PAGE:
We explain what empirical knowledge is and what it is based on. In addition, what are its characteristics and types of knowledge.
What is knowledge?
Knowledge is all kinds of knowledge, everything that we acquire through different mechanisms of interaction with what surrounds us, that is, through sensory and cognitive processes typical of human beings (from some very simple, such as hearing or seeing , to others well complex, such as certain logical or mathematical deductions ), with the help of technological elements.
The salient features of knowledge depend on the type of knowledge being considered. Different categories of knowledge are usually recognized according to the way in which they are acquired , also according to how they are based. We distinguish thus:
- intuitive knowledge. Acquired through common sense
- discursive knowledge. It is acquired on the basis of prior knowledge
- Scientific Knowledge . It is acquired by designing and conducting research .
- philosophical knowledge. It is acquired through analysis and criticism.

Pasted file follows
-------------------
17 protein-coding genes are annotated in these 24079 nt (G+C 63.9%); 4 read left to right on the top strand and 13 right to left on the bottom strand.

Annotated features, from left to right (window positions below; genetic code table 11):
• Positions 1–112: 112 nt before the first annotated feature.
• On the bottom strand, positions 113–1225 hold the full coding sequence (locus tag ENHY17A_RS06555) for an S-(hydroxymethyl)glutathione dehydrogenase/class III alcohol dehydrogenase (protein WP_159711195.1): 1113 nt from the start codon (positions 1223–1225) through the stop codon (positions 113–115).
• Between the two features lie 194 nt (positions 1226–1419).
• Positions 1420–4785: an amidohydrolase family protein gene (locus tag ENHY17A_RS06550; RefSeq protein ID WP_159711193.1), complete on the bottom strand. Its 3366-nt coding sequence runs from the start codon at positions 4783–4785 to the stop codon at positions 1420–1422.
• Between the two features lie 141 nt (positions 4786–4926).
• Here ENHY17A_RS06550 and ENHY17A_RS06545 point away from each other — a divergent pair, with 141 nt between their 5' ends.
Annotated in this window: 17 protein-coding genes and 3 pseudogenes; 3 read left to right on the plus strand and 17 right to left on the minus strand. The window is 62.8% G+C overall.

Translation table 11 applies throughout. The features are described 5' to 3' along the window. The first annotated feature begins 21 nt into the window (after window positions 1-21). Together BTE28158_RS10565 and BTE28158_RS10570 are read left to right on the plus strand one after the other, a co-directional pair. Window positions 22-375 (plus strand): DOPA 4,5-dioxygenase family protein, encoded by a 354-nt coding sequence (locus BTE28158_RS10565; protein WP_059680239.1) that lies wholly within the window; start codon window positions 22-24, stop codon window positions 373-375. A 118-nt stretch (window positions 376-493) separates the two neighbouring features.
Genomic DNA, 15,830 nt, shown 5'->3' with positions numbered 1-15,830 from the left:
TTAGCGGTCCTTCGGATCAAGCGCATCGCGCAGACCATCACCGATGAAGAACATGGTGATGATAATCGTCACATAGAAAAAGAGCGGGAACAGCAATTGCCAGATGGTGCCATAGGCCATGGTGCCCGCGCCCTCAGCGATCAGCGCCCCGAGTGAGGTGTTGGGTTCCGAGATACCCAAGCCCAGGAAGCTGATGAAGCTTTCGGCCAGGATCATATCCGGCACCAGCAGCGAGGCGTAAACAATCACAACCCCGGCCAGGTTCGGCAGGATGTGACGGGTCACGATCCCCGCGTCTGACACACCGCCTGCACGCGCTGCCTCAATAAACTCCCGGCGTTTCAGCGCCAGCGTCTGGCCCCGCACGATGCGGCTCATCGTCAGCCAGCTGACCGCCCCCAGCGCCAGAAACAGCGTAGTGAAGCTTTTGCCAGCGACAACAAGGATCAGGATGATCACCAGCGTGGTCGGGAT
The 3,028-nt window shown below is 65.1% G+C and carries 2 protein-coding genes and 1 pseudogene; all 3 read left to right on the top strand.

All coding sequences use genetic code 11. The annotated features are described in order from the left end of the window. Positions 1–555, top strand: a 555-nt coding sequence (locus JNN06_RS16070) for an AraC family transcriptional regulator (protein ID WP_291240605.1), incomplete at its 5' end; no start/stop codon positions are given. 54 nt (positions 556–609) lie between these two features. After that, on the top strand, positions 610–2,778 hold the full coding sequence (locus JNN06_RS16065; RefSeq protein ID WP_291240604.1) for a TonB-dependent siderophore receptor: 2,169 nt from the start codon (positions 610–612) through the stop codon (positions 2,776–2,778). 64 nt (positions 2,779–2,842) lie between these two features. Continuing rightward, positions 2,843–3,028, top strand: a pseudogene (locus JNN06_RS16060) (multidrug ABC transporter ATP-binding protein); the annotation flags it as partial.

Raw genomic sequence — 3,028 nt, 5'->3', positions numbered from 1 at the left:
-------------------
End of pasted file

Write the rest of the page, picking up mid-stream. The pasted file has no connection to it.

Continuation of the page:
- non-scientific knowledge.
- Empirical. It is based on experience.
- Popular or vulgar. It is based on experiences, stories and beliefs.
The salient characteristics of empirical knowledge, one of the two most widespread forms of knowledge, along with scientific knowledge, will be distinguished.
Characteristics of empirical knowledge :
based on experience
This is the key element of empirical knowledge and what differentiates it from scientific knowledge. For a very long time, humanity only had access to empirical knowledge.
Empirical knowledge is conditioned by the subjects that support the knowledge.
It does not necessarily try to reach the truth , and it is always conditioned by the subjects that guarantee this knowledge.
Each individual incorporates and assimilates this knowledge in a peculiar way , from their personal heritage and their own beliefs and experiences, which makes it much less precise knowledge.
It does not require rigorous and orderly work , you can skip steps.
There is no way to test empirical knowledge, only the factual supports it .
It is not possible to generalize knowledge that arises from experience.
As it is not supported by a robust theoretical body, it is not possible to generalize a knowledge that arises from the empirical .
Unlike scientific knowledge, it lacks its own language , that is, words specifically designed and defined to explain the phenomenon in question.
It does not have the requirement to be reproducible or consistent with a larger paradigm, which gives it the possibility of remaining as an episodic element .
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